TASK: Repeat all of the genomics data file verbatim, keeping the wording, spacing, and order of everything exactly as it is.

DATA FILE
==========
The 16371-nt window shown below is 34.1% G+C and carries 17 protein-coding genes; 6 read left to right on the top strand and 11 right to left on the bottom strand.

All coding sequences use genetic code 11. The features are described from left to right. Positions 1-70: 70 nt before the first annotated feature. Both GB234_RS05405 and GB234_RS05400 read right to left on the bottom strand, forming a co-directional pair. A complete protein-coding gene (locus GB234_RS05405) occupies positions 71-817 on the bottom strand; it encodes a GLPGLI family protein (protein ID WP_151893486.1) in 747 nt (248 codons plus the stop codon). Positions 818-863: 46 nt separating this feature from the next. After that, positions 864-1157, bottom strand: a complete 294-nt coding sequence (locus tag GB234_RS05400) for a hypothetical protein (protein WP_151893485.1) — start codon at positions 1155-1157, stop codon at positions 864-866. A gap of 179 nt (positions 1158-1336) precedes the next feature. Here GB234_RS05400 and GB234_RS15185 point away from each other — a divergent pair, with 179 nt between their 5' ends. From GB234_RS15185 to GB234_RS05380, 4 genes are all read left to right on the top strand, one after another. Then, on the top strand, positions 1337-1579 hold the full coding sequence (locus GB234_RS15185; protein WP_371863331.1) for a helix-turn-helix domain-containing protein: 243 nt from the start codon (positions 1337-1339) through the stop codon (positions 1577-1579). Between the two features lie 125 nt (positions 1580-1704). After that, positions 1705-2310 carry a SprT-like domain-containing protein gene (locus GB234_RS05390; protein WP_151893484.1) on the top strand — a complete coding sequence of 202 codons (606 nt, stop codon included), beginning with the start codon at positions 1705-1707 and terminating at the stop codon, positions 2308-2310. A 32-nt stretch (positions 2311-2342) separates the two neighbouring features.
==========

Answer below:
The 16371-nt window shown below is 34.1% G+C and carries 17 protein-coding genes; 6 read left to right on the top strand and 11 right to left on the bottom strand.

All coding sequences use genetic code 11. The features are described from left to right. Positions 1-70: 70 nt before the first annotated feature. Both GB234_RS05405 and GB234_RS05400 read right to left on the bottom strand, forming a co-directional pair. A complete protein-coding gene (locus GB234_RS05405) occupies positions 71-817 on the bottom strand; it encodes a GLPGLI family protein (protein ID WP_151893486.1) in 747 nt (248 codons plus the stop codon). Positions 818-863: 46 nt separating this feature from the next. After that, positions 864-1157, bottom strand: a complete 294-nt coding sequence (locus tag GB234_RS05400) for a hypothetical protein (protein WP_151893485.1) — start codon at positions 1155-1157, stop codon at positions 864-866. A gap of 179 nt (positions 1158-1336) precedes the next feature. Here GB234_RS05400 and GB234_RS15185 point away from each other — a divergent pair, with 179 nt between their 5' ends. From GB234_RS15185 to GB234_RS05380, 4 genes are all read left to right on the top strand, one after another. Then, on the top strand, positions 1337-1579 hold the full coding sequence (locus GB234_RS15185; protein WP_371863331.1) for a helix-turn-helix domain-containing protein: 243 nt from the start codon (positions 1337-1339) through the stop codon (positions 1577-1579). Between the two features lie 125 nt (positions 1580-1704). After that, positions 1705-2310 carry a SprT-like domain-containing protein gene (locus GB234_RS05390; protein WP_151893484.1) on the top strand — a complete coding sequence of 202 codons (606 nt, stop codon included), beginning with the start codon at positions 1705-1707 and terminating at the stop codon, positions 2308-2310. A 32-nt stretch (positions 2311-2342) separates the two neighbouring features.